Have you ever tried all of the tricks on getting inspired and generating ideas, but nothing seems to work? This means you suffer from creative constipation AKA Writer’s Block.
The last few weeks have been nothing but gruelling for me.
I never thought I’d have this much trouble writing articles, but alas, Writer’s Block hits everybody sooner or later, it seems. I know many are more comfortable writing only when they get truly inspired, but at the moment, that’s not what works for me.
This is probably the worst part of the whole writing experience. This shitty writer’s block. That feeling when I am sitting down, finally wishing to write something but ending up staring at a blank sheet of paper or in front of that blinking cursor on that perfectly empty Notepad app. “I have nothing to say,” is the only thing that comes to mind. “I am 19 years old and I have done nothing, discovered nothing, been nothing, and there are absolutely no thoughts in my head that anyone would ever want to read about.” There is this Censor in my brain, my Self-Critic.
Who knows what causes the ugly Censor to be there — a bad experience in sixth grade? Something Mom said once? — I dont know. And you know what, it doesn’t matter. ‘Cuz this Censor is there for all of us, building and rebuilding this thing called Writer’s Block, one of the Censor’s many self-limiting toys. It is some comfort to know that even professional writers suffer from Writer’s Block from time to time. Some of the greatest writers in literature — Leo Tolstoy, Virginia Woolf, Ernest Hemingway — were tormented by momentary lapses in their ability to produce text — although you wouldn’t think it possible if you’ve ever tried to pick up War and Peace with one hand.
This period of writer’s hell hasn’t been in vain, because I can now share with you how I am able to write in spite of all this.
American poet William Stafford offers this advice to poets who suffer from Writer’s Block: “There is no such thing as writer’s block for writers whose standards are low enough.” This sounded like such horrible advice at first. “What??? Am I supposed to write junk then? Nah man, I need that high of a well written article.” Then I thought on it and finally came to the conclusion that…..actually no, Stafford is not encouraging writers to produce garbage. He is suggesting, however, that it’s easy to take yourself too seriously, to think you’re going to write a poem or an essay that is going to be the greatest poem or essay ever written, that you’re going to formulate the greatest, loveliest, most intelligent statement ever made.
So I sit there, thinking how unworthy I am, cursing the day I was born, wondering why I ever went to school if I cant get the words, hating the very act of writing that has me so stymied. That’s the core of all problems. A writer has to let that go, forget about judgement. I want everything to be perfect, which is why allowing myself to write an absolutely horrendous article often releases my imagination. That feeling inside my heart of utter wordlessness is horrible and just writing something down is an accomplishment. Go ahead and write drivel at first, as long as you write. Out of your nonsense and ramblings, however, believe that something good will come, some idea will catch fire right there on the page, there will be sparks, patterns will emerge. Be willing to throw stuff out. It’s all right. Do you think Shakespeare didn’t litter his kitchen floor with balled-up pieces of paper? One nice thing about the word-processor is that you’re not wasting paper and trees; you’re just exercising the backspace key. But this is no time to worry about the environment. Fill that wastebasket with paper and trust that something will come of all this scribbling. It will.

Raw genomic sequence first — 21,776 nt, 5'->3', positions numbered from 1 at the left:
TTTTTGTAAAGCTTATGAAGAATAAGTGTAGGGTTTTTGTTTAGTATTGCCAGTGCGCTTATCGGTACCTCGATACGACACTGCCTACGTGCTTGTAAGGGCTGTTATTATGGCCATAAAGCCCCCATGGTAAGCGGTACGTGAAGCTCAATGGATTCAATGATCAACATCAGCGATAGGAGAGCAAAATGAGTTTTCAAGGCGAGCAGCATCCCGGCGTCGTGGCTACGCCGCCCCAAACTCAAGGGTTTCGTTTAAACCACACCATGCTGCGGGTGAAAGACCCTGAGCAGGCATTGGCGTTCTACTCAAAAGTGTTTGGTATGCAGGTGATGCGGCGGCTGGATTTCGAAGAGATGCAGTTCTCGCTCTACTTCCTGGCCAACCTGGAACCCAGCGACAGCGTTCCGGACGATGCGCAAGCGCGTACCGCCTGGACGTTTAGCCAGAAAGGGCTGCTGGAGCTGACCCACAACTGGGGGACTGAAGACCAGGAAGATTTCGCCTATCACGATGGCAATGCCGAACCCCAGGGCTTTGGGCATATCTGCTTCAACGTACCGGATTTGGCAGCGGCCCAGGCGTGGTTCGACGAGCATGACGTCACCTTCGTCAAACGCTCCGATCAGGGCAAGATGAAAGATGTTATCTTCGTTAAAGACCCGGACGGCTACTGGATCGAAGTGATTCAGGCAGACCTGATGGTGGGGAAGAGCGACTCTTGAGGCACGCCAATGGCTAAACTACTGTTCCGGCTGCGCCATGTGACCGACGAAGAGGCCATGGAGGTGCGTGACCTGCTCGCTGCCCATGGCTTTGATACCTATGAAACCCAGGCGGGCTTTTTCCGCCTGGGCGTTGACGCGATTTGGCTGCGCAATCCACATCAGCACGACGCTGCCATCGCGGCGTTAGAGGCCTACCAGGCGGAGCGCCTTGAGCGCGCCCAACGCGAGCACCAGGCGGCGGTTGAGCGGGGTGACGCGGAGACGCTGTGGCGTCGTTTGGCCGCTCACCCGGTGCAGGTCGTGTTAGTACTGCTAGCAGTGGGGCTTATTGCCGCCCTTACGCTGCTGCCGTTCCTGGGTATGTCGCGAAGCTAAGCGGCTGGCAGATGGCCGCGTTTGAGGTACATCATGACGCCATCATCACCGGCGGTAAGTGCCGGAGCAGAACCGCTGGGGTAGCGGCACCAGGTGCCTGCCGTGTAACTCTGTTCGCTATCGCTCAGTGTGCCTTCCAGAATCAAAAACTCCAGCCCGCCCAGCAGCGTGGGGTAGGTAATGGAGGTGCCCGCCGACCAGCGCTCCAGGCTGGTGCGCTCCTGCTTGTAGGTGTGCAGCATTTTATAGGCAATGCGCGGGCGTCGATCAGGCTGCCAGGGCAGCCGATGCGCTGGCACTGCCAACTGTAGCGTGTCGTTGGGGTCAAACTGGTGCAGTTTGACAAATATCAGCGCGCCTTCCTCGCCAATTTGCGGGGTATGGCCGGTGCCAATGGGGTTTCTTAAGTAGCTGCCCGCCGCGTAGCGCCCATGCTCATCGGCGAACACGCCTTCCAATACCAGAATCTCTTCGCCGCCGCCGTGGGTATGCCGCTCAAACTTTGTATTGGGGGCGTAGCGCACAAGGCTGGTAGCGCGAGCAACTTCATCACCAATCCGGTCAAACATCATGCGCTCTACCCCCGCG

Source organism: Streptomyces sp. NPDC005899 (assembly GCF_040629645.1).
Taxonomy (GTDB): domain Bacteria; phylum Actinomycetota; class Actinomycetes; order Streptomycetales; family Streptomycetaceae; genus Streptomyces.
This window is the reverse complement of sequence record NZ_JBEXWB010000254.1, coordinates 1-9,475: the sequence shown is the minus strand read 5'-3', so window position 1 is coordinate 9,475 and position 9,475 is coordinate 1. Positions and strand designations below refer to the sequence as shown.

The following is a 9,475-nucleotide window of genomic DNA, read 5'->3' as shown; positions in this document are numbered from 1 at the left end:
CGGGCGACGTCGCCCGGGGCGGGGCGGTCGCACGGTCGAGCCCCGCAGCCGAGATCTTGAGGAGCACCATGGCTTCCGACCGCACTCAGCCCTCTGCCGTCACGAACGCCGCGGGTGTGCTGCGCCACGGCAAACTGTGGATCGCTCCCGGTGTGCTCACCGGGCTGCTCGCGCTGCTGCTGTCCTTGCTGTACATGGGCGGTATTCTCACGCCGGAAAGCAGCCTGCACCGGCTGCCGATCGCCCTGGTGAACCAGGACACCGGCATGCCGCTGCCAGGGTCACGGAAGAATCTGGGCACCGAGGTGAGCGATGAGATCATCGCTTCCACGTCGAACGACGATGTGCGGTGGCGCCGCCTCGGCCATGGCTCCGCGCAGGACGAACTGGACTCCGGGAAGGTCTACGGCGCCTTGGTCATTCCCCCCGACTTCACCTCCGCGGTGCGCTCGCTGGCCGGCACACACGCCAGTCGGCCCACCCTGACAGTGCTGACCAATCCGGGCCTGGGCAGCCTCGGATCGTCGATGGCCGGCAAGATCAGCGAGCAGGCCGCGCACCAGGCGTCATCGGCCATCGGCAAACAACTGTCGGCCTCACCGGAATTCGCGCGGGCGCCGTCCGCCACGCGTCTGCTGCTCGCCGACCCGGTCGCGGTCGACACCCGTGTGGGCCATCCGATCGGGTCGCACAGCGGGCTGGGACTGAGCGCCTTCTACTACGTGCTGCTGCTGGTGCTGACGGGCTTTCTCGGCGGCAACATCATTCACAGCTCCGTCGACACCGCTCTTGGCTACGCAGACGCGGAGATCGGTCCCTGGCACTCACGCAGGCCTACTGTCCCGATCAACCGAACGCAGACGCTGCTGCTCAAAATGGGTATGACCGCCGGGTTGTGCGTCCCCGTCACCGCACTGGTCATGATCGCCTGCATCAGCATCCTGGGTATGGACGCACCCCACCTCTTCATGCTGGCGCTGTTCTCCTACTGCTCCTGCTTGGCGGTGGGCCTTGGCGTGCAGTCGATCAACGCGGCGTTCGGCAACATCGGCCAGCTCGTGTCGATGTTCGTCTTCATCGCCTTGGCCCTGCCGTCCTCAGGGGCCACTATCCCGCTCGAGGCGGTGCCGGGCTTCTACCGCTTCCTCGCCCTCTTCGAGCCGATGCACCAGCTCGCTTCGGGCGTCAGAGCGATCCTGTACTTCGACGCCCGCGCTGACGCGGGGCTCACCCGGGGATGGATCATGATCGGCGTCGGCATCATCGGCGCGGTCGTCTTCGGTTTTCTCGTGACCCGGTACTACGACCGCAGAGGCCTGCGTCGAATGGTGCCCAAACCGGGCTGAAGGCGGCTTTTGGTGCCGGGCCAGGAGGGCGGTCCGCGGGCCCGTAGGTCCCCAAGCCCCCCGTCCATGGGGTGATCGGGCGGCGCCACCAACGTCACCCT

Carry with you a pocket-sized notebook in which you can scribble ideas for writing as they come to you. I often get these awesome ideas in the middle of class while procrastinating. It’s so wonderful that you know you’ll remember it when you get home, but when you sit down at the table, pen in hand, all you remember is the fact that you had a good idea in Electronics class. Part of the writing experience is learning that good ideas do not always come to us when we need them. We must learn to catch ideas as they come to us, fortuitously, even as we’re about to fall asleep at night.
When you suffer from writer’s block, what’s on your mind? Are you focused on you? Are you worrying that people won’t like your articles? The best way to overcome this is to remember who are you writing for? A common way to get stuck is to write for a crowd of people. Just pick one person to write to. Let your mind go crazy with all the doubts and fears, but you focus on one person. Imagine sitting down with them for a cup of tea, and have a conversation. That really helps me a lot.
Also, people who tell you that physical exercise is important for mental activity have to have some truth in them. It wont be so emphasised upon otherwise, would it? If nothing’s happening on the computer screen or paper, take a walk around the block. Hit the treadmill or tennis courts or drive to the gym. But take your notebook with you.
Do or do not, there is no try. Wise words from Master Yoda. I’ve noticed that when I try too hard, I can’t get anything done. Sometimes I have to remind myself to relax and have fun. There’s no competition. There is no one I have to please but myself. Let go. Breathe and…..write.
Or you can go ahead and write a blog-post on Writer’s Block to cure Writer’s Block, like I have. Kill the disease with itself. The best way, if you ask me.